The swiftly unfolding of events in Ukraine over the weekend saw chanting crowds depose the country's president, political prisoners freed from jail, the emergence of an interim government led by opposition figures and warrants for the arrest of former security officials who ordered police to fire on demonstrators in Kiev. The rapid developments apparently caught both U.S. and European Union officials by surprise, coming as they did only hours after those powers had signed a deal with Russia for a more gradual transition. Now they must both work with Russia to keep the conflict that has riven the former Soviet republic from spiraling out of control.
Russia and the West have sharply diverging, and in some cases conflicting, aims in Ukraine. Russia wants the country to remain a buffer state on its western flank with Europe and an economic vasal of Moscow, which three months ago pledged some $15 billion in economic aid to keep it in its sphere of interest. European leaders see Ukraine as a potentially important future trading partner and bulwark of Western democratic values in Eastern Europe, a goal the U.S. shares. But there are substantial barriers to either side's ability to realize its vision.
It's in neither side's interests for the country to break apart or lapse into a failed state. Yet that is a real possibility given that events in Ukraine are being driven by forces that neither ousted Ukrainian President Viktor Yanukovych, who reportedly has gone into hiding, nor leaders of the opposition can fully control. The economy is in shambles, banks are in crisis, and the government has run out of money to pay pensions and workers salaries, let alone the country's massive foreign debt. The power vacuum has left armed militia groups, ultranationalists and moderate opposition parties all vying for influence as police and security forces abandon their posts and the rule of law is in jeopardy.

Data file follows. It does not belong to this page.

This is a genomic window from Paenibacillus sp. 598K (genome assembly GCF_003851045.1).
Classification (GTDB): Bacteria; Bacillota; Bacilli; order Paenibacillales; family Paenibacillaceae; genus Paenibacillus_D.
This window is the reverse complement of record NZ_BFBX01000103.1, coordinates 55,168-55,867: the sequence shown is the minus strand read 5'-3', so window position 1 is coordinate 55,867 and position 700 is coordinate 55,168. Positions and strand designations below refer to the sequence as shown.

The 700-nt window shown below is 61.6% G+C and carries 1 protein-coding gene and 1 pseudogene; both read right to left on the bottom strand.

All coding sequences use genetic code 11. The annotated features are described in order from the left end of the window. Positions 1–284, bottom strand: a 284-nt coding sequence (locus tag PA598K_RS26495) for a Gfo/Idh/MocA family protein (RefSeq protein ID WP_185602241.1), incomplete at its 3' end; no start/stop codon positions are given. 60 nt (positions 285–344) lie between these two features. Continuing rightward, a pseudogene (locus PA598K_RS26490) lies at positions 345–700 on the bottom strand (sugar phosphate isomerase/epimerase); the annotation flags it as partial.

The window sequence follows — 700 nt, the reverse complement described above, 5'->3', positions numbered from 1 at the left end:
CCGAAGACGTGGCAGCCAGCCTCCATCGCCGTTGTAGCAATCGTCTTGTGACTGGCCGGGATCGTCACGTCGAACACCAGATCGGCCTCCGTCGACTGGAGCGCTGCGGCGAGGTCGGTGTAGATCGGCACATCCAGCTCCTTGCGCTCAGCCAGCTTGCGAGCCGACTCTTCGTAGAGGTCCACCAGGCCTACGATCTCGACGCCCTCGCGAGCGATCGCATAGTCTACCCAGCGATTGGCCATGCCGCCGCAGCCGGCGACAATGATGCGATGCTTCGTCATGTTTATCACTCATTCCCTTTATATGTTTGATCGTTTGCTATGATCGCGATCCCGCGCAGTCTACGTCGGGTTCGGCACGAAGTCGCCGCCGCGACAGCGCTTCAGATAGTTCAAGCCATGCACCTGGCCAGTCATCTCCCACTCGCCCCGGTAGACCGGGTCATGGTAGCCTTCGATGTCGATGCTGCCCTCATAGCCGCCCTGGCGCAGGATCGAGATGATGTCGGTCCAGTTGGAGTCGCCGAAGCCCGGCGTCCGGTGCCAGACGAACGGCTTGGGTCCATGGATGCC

In some ways the situation in Ukraine is even more perilous than the aftermath of Egypt's ouster of former President Hosni Mubarak. When that long-time autocrat was finally forced to step down by a similar months-long popular uprising, the Egyptian army was at least able to maintain order across the country and stave off a descent into chaos. By contrast, there's no institution in Ukraine that can carry out a similar mission, which has raised fears in the West that Russian President Vladimir Putin may feel emboldened to send military units into Ukraine to forcibly reunite it (or parts of it) with Russia and re-install Mr. Yanukovych as president.
For the moment, Mr. Putin seems to be biding his time before making a move, perhaps realizing that a Russian military intervention in Ukraine would drastically increase tensions with the West and could also distract Moscow from equally important strategic interests elsewhere, such as in Syria or Iran. The Russian leader clearly was piqued by the setback to his plan for reconstituting the old Soviet Union by thwarting Ukrainians' desire for closer ties with the West. And it must have been doubly galling that their refusal to cooperate came just in time to cast a pall over Russian accomplishments at the Sochi Olympic games.
But Mr. Putin is also a realist and unlikely to rush into a foreign military intervention without a clear understanding of the political stakes or the chances for success, as the old Soviet Union did in Afghanistan. At the same time, the U.S. and the E.U. have been wise not to gloat over the frustration of Russia's designs on Ukraine, which could compel Mr. Putin to do something drastic to save face. Ukraine is in uncharted waters now, and both Russia and the West need to recognize that their influence over what happens there next may be limited.
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